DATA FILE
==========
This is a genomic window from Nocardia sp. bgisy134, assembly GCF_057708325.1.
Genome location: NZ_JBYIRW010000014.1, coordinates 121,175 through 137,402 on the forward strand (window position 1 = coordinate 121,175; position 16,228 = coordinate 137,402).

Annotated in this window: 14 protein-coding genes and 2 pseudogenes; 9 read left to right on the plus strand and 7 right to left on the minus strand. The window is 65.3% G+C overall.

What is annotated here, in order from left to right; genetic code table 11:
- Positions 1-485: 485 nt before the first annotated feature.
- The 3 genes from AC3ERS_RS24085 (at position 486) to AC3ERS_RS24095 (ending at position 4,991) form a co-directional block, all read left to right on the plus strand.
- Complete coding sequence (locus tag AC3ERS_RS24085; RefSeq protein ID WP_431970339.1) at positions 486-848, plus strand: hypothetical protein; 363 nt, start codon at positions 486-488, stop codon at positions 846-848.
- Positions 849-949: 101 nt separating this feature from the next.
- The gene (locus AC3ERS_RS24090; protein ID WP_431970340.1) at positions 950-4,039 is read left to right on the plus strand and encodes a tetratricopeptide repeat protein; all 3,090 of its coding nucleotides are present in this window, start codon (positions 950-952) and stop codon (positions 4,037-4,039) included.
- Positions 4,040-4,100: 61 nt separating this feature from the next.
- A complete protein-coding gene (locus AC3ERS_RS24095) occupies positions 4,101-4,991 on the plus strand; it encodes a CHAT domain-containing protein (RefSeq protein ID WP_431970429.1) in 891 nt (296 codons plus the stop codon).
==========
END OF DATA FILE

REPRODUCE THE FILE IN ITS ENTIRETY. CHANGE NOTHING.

This is a genomic window from Nocardia sp. bgisy134, assembly GCF_057708325.1.
Genome location: NZ_JBYIRW010000014.1, coordinates 121,175 through 137,402 on the forward strand (window position 1 = coordinate 121,175; position 16,228 = coordinate 137,402).

Annotated in this window: 14 protein-coding genes and 2 pseudogenes; 9 read left to right on the plus strand and 7 right to left on the minus strand. The window is 65.3% G+C overall.

What is annotated here, in order from left to right; genetic code table 11:
- Positions 1-485: 485 nt before the first annotated feature.
- The 3 genes from AC3ERS_RS24085 (at position 486) to AC3ERS_RS24095 (ending at position 4,991) form a co-directional block, all read left to right on the plus strand.
- Complete coding sequence (locus tag AC3ERS_RS24085; RefSeq protein ID WP_431970339.1) at positions 486-848, plus strand: hypothetical protein; 363 nt, start codon at positions 486-488, stop codon at positions 846-848.
- Positions 849-949: 101 nt separating this feature from the next.
- The gene (locus AC3ERS_RS24090; protein ID WP_431970340.1) at positions 950-4,039 is read left to right on the plus strand and encodes a tetratricopeptide repeat protein; all 3,090 of its coding nucleotides are present in this window, start codon (positions 950-952) and stop codon (positions 4,037-4,039) included.
- Positions 4,040-4,100: 61 nt separating this feature from the next.
- A complete protein-coding gene (locus AC3ERS_RS24095) occupies positions 4,101-4,991 on the plus strand; it encodes a CHAT domain-containing protein (RefSeq protein ID WP_431970429.1) in 891 nt (296 codons plus the stop codon).